After grabbing a bite to eat and of course, some Gelato, it was time to do our 'Colosseum at Night' tour. I've written a whole individual article about visiting the Colosseum and also how to visit at night so I won't go into detail here but I will say that it was a really amazing experience that I would wholeheartedly recommend!

Mmmmm.... Gelato....

Mmmmm.... Gelato....

Day 2

After a great breakfast, we started our day with a visit to the Vatican to see the Pope. This was a Sunday so we went to see the Angelus which is where the Pope gives a speech from his apartment window at Midday. Again I have written a separate article about the Vatican, including information about the different ways to see the Pope when you are in Rome if you are looking for some more details.

After this we decided to hit up a few more of the classic tourist spots (via several Gelato shops).

We started with the Spanish Steps which were very sadly under construction when we visited. We were unable to walk up the actual steps themselves but you could kind of see how impressive they would be without the building works.

I thought the Spanish Steps were busy until we got to the Trevi Fountain. It was not at all what I had expected! It was in a very small courtyard with tons and tons of people crammed together trying to take pictures and throw coins into the fountain. It was definitely cool to see but I was a little disappointed in it and wish I had known beforehand what it would be like.

After this we decided to use our ticket from the previous day to be able to visit the Colosseum in the daytime and wander around a bit more at our leisure. If you haven't already - you can read all about our visit to the Colosseum both during the day and at night here.

Our evening was spent in the Trastevere area which was one of my favourite bits of the whole trip. It is exactly how you picture an Italian city - small and winding cobblestone streets, restaurants with tables spilling outside, ivy growing up the walls - it was perfect!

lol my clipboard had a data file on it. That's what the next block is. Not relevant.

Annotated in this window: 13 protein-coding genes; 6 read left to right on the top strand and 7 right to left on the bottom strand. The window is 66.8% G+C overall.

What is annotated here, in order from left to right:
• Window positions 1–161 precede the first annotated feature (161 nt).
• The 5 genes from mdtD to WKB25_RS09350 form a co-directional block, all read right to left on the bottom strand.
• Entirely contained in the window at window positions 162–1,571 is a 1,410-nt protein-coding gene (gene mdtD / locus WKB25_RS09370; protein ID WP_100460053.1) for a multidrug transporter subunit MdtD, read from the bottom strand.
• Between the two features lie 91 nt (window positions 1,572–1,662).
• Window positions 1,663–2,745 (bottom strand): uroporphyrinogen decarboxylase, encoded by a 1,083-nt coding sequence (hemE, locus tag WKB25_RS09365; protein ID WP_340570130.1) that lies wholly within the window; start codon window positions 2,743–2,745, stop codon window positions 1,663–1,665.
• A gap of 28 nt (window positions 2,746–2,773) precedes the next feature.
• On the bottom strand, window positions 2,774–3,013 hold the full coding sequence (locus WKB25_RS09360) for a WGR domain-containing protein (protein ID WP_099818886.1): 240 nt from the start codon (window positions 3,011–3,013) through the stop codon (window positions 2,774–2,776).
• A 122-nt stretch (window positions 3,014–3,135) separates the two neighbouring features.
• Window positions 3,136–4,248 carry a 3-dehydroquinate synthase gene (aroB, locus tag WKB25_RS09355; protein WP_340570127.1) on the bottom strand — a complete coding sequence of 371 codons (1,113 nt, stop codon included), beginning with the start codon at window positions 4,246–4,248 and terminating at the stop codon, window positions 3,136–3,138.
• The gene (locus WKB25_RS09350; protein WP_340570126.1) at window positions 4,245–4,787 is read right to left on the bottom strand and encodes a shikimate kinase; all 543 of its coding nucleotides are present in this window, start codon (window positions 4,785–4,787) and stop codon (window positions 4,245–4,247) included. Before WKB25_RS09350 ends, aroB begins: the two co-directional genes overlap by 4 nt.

It was also one of the best nights of weather we had during the three days and so we managed to have our meal outside which made me very happy. We ate at a place called Da Lucia which was so picturesque and the food itself was lovely - it definitely gets a recommendation from us although anywhere in that area is going to be very atmospheric no matter where you eat.

Day 3

The third day was our Vatican day; visiting the Vatican museums, the Sistene Chapel and St Peter's Basilica. I have written a much more detailed post about visiting the Vatican, how to see the Pope and what there is to see in the area here but I'll pop some photos below to give you a feel for what the Vatican is like.

For lunch on this day we went to a well-reviewed Roman Pizza take-away called Bonci which is just outside the Vatican Walls. It was very popular and there was a bit of a wait to be served but the Pizza we well worth it! If you are spending a day at the Vatican I would say to avoid the expensive canteen food there and take a bit of a trip outside to taste some proper Roman pizza.

Then it was off home again for us! I loved this short break to Rome and I will most definitely be returning in the future. It's a very easy city to visit with loads to see and do and such amazing food. It was everything we hoped it would be and if you are looking for a European city break, Rome is hard to beat.

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Just in case you are in a rush - we normally can get back to you in less than a day!